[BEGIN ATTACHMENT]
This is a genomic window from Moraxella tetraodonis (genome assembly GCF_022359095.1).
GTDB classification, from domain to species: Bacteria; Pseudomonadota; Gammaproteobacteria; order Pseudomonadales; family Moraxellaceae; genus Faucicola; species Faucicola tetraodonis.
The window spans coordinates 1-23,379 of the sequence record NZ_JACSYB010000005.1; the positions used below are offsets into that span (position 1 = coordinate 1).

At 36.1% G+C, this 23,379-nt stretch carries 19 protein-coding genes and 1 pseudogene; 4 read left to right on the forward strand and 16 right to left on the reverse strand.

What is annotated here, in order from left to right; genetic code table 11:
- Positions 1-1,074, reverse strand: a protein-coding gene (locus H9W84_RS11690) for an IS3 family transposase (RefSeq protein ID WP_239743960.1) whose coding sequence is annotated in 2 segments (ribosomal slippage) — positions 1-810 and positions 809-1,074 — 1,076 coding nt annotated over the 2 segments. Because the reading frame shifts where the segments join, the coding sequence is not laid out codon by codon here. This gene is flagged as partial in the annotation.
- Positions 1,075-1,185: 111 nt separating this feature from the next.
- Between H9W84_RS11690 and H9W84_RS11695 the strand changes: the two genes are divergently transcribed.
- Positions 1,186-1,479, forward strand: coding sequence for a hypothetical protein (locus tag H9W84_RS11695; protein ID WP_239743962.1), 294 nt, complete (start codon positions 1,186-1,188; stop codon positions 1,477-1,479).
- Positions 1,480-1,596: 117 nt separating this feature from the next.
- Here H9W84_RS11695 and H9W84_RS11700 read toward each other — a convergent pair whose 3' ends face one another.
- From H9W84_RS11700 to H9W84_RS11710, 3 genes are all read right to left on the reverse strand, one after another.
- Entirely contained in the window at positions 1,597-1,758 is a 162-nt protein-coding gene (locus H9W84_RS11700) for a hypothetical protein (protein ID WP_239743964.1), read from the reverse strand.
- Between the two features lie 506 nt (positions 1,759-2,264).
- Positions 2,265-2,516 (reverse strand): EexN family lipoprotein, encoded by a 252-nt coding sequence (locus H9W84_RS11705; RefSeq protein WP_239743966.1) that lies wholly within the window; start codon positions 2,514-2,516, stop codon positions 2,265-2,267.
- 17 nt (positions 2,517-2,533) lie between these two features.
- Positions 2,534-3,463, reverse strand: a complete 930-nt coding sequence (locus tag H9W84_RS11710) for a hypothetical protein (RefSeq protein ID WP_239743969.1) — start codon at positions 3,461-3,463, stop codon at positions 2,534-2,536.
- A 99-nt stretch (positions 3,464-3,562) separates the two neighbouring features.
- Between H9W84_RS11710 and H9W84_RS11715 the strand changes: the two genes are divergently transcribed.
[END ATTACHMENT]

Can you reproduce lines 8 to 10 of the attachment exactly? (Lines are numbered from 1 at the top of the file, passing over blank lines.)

- Between H9W84_RS11690 and H9W84_RS11695 the strand changes: the two genes are divergently transcribed.
- Positions 1,186-1,479, forward strand: coding sequence for a hypothetical protein (locus tag H9W84_RS11695; protein ID WP_239743962.1), 294 nt, complete (start codon positions 1,186-1,188; stop codon positions 1,477-1,479).
- Positions 1,480-1,596: 117 nt separating this feature from the next.